Vampire Detective Midnight #2

Eyes of Ice


“A hundred thousand to fight. Twice that, if you win.”


Walking up to Nick at the underground vampire fights, the well-dressed promoter hands Nick a card, offering him a bucket of cash for a few hours’ work.


All he has to do is fight another vampire.


All he has to do is put on a good show for screaming, cheering, bloodthirsty, fight fans.


If Nick can pull it off, he might also have a lead on a big new case. Someone in the boxing circuit is murdering vampires, selling their parts on the black market, dumping their desiccated bodies outside the city dome. The NYPD doesn’t have a clue who’s behind it, and the lead detective wants Nick to use his new “in” to get inside the exclusive fight community.


Of course, Nick’s new hybrid girlfriend, Wynter James, hates everything about this plan. Nick’s not even supposed to be there; he’s still officially suspended from his last big screw-up with the racial authorities. He decides to risk it anyway, determined to catch the killers, and by the end of the first match, half the underground boxing community knows who he is.


Unfortunately, the vampire-harvesting crew has their eye on Nick, too.


Wynter is furious, and worried, and half-ready to walk… but then, she’s pretty convinced Nick has a death wish. At the very least, she suspects he’d do just about anything to avoid the intense, volcanic, vampire emotions that come up in him, whenever they’re together.


Nick tries to tell her it’s just the job, but he knows that’s a lie. The problem is, he’s falling in love, and as much as he hates to admit it, some part of him would rather be ripped apart by psychotic vamp-murderers than risk that pain again.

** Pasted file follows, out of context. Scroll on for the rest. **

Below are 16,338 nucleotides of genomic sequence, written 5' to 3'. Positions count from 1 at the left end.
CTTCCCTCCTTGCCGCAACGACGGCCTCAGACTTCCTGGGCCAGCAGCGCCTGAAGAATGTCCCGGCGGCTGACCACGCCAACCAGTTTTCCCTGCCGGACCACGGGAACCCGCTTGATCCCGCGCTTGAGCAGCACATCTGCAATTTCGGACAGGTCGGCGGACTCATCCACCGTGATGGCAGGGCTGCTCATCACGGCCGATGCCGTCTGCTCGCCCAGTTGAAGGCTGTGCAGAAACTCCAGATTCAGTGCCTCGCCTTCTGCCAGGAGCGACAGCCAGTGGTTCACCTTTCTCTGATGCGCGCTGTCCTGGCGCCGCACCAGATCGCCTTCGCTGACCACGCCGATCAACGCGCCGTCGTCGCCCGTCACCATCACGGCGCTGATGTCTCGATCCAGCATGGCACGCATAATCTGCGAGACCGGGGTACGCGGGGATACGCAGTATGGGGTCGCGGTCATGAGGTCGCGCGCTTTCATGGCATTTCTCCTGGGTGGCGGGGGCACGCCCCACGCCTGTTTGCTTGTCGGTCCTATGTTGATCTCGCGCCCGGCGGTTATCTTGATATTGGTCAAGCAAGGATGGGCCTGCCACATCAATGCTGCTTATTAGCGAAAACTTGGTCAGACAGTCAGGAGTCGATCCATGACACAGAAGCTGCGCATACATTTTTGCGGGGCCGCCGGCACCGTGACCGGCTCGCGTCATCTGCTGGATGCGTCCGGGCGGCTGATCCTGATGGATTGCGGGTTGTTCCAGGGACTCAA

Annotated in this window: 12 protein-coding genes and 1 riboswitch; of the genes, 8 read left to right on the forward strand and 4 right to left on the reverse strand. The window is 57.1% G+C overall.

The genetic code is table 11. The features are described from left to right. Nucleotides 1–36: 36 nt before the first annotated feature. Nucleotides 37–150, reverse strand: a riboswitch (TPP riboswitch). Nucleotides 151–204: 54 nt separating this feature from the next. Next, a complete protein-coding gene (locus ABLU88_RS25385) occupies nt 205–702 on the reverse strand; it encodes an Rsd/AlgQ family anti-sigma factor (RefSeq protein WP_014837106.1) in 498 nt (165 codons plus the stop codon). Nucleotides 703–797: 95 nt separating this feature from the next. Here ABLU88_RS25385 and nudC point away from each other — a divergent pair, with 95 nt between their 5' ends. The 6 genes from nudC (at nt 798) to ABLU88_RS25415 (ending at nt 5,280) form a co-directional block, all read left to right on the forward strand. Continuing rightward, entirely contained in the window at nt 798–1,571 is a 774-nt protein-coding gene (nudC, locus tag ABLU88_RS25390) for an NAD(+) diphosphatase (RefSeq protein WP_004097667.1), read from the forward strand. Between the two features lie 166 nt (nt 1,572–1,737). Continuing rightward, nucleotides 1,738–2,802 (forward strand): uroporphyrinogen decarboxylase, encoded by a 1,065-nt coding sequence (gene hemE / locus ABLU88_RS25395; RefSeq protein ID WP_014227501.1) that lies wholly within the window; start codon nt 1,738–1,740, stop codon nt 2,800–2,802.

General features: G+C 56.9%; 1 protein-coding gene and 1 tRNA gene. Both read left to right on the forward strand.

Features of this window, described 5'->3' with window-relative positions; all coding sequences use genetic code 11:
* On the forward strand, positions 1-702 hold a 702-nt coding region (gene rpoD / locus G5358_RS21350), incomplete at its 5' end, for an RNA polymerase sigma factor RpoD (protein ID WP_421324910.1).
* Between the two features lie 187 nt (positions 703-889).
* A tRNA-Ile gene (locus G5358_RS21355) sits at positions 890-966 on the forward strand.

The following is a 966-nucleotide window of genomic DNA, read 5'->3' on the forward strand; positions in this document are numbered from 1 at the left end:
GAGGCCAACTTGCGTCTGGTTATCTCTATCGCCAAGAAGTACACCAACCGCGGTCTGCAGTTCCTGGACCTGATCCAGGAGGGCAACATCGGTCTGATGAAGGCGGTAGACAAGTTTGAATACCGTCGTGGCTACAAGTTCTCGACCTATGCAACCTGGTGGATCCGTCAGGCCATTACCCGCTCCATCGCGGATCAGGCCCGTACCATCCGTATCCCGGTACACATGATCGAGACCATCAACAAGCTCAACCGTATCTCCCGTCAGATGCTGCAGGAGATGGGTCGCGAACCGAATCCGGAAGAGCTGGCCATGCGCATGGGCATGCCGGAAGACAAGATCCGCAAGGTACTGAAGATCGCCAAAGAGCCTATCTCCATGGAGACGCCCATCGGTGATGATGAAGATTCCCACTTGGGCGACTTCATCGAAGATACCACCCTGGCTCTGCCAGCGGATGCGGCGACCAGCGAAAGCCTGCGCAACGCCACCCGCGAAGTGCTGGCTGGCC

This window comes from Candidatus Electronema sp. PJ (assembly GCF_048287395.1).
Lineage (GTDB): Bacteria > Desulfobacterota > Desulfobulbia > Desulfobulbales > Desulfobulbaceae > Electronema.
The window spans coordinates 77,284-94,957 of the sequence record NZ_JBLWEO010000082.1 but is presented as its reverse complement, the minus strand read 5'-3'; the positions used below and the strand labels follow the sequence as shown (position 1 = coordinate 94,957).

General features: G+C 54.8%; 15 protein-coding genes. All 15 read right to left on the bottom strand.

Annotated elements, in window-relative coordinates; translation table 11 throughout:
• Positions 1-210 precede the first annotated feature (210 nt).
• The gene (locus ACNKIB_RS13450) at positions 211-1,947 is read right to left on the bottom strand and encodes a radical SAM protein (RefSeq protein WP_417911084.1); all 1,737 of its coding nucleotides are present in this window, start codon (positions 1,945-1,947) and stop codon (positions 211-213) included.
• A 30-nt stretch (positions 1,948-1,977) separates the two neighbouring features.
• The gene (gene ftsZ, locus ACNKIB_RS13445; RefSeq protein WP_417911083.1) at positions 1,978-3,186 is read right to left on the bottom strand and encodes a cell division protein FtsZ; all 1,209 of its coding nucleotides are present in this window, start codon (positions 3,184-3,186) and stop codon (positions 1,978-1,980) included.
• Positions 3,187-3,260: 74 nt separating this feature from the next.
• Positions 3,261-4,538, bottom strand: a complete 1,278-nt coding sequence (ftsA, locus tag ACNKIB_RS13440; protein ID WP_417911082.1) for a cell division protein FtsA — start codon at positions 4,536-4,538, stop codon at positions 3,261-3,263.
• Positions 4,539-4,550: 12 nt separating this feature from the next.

He stood over the body, smelling the blood.

It filled his nostrils, nearly making him dizzy, somehow sweeter than the coppery smell of his own blood.


“Candy blood,” he muttered.


He said it soft, under his breath, but the woman standing next to him let out a low laugh.


Her pupils were dilated.


She’d been dipping into the stock again.


He frowned at her, fighting to hide the disgust that rose in him at the spaced-out, sloppy grin on her face. He had nothing but contempt for product suppliers who grew dependent on their own product. Not only was it stupid, it was dangerous, and not just to her.


If he didn’t need her right now, he would have cut her out totally.


Patience, a voice whispered in his mind.


Michael inhaled a heavy breath.


Patience, Michael, the voice murmured. Patience. All is going as it should.


The voice calmed him. 


It always calmed him.



Family was what mattered.


Family was the only thing that mattered.